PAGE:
The ball sailed lazily through the temperate San Diego night and settled in Gregor Blanco's mitt. Tim Lincecum nonchalantly raised his right fist. He cracked a grin when Buster Posey grabbed him from behind and lifted him clean off the pitcher's mound. The present became the past and the act of forgetting began.
A no-hitter is a bit like the birth of a child. If you're personally connected to the event, it's world-changing. And, when you think about it, it's a remarkable, long-gestating feat. But it's hardly a unique occurrence — and growing ever less so.
Lincecum's masterpiece was the 281st no-hitter tossed by a Major League pitcher since 1875, back when Ulysses S. Grant sat in the Oval Office and the game was called "base ball." Considering the 200,000-odd games played since that time, this is still hardly a commonplace event. But claiming we're not in the midst of a no-hitter binge is a bit like denying the effects of global warming even as a polar bear ambles through your backyard. After going 33 years without a no-no, Giants hurlers have tossed three since 2010.
Obvious explanations have eluded number-crunching stat geeks and beer-can-crunching drunks alike. Yes, batters are striking out more now — meaning fewer balls are being put in play, where they could end up as hits. But they were striking out less in 1990-91, when pitchers tossed an inexplicable 14 no-hitters. And there are more teams now than in the Joe DiMaggio and Mickey Mantle eras, playing more games. But sophisticated studies regarding no-hitters factor this in — and it turns out to be a nonfactor.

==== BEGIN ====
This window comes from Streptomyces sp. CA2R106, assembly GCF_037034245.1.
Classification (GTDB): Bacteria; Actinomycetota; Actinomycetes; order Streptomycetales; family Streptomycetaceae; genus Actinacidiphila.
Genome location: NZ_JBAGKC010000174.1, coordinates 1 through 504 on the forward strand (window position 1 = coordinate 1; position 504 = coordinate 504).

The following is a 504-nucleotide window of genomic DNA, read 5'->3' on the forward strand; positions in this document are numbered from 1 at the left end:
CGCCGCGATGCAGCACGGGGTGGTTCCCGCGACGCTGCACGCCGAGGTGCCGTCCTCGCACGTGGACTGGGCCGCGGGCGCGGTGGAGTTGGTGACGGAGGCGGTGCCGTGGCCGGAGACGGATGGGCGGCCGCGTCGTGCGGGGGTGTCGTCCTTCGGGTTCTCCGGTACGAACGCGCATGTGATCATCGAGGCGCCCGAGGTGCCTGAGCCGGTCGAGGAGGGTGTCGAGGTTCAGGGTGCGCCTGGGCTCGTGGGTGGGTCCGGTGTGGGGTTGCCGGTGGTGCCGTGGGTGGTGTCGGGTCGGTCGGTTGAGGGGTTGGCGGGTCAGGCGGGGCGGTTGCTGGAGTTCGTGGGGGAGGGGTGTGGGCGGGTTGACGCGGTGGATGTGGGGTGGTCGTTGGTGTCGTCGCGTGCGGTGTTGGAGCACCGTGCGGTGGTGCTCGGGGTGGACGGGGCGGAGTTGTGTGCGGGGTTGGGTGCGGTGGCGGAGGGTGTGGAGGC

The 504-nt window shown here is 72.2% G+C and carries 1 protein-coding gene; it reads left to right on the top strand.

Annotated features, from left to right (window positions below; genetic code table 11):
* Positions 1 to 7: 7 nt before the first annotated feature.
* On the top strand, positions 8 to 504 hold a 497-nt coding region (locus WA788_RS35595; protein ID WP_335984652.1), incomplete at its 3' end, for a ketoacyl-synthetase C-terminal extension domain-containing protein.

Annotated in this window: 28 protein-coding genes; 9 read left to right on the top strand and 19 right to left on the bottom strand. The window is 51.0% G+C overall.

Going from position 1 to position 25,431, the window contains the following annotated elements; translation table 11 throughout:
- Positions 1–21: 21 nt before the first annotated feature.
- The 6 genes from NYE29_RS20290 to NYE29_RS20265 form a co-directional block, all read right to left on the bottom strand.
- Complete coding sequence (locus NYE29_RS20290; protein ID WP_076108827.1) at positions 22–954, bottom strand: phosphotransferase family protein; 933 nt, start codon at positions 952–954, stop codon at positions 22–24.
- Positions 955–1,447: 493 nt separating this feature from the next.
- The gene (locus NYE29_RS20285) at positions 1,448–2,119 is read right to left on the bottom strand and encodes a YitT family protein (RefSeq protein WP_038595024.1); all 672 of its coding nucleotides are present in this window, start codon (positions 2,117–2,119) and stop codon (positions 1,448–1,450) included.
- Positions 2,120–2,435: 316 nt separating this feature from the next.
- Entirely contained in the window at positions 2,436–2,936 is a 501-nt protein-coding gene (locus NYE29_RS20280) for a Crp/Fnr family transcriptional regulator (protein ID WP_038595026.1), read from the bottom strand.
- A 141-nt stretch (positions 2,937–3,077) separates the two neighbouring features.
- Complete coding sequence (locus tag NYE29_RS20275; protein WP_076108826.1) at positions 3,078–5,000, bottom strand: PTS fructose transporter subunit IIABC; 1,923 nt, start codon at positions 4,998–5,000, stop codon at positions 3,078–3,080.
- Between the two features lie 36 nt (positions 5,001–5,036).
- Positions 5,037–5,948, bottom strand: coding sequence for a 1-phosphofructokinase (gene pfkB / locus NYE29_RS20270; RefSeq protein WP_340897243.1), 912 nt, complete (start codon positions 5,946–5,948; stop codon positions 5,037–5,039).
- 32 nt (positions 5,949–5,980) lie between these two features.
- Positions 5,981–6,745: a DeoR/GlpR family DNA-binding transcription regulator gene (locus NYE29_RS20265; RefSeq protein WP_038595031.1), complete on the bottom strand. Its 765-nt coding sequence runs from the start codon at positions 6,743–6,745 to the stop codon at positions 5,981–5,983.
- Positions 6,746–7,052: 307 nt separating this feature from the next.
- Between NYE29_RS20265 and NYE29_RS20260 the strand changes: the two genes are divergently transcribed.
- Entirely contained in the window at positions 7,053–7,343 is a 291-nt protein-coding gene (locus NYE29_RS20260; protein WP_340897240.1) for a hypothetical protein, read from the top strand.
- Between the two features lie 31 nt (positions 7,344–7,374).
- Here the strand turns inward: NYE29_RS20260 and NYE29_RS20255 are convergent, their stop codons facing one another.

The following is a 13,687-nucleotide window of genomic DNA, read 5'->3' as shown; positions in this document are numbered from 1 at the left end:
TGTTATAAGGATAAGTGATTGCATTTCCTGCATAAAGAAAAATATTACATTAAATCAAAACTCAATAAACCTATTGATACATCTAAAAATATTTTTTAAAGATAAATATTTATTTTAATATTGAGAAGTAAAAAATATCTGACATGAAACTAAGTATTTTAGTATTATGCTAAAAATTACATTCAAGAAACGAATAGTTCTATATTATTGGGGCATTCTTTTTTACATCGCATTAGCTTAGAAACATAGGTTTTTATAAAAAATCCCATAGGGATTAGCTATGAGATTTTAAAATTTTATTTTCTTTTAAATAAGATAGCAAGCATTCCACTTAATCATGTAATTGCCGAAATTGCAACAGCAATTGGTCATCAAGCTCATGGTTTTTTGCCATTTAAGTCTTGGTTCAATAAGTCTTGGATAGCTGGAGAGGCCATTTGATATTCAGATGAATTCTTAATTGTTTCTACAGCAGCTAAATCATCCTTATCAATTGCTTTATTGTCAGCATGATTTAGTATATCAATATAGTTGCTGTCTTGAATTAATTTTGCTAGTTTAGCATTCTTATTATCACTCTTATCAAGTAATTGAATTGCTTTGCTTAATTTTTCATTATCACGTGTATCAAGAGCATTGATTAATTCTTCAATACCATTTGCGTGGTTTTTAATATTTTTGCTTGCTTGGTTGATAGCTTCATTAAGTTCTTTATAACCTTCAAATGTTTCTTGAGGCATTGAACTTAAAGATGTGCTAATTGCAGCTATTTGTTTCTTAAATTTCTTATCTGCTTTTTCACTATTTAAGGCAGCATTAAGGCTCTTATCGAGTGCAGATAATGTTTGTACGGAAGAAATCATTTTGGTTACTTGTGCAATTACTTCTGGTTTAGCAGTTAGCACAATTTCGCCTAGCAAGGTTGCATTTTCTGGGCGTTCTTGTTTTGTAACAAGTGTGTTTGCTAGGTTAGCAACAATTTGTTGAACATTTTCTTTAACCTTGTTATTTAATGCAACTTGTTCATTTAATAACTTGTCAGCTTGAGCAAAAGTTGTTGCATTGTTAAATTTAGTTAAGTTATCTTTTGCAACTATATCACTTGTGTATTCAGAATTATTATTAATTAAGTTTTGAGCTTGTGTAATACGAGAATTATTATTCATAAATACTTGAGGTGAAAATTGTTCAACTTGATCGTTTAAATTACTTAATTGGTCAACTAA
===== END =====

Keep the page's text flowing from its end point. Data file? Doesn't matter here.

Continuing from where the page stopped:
Those studies are jarringly detailed and labor-intensive to the point where one hopes their authors don't rue the investment of time and energy from their deathbeds. A 2011 paper led by New Jersey Institute of Technology professor Bruce Bukiet analyzed the yearly statistics of every starting pitcher — ever — between 1876 and 2009. It calculated individual pitchers' statistical likelihoods of not giving up a hit. This percentage, taken to the 27th power, provides a pitcher's odds of throwing a no-hitter. Bukiet then ran the data 2,000 times.
The average number of no-hitters that, statistically, ought to have been pitched came to within 4 percent of the actual number. In short, we've had about as many no-hitters as the numbers say we should have.
Or, maybe not.
Bukiet says that no one has conducted such an analysis using the data from after 2009; in the nearly four years since, 18 no-hitters have been tossed. "I wonder if we did the calculations now, if they'd be way off," he says. "There's been such a glut."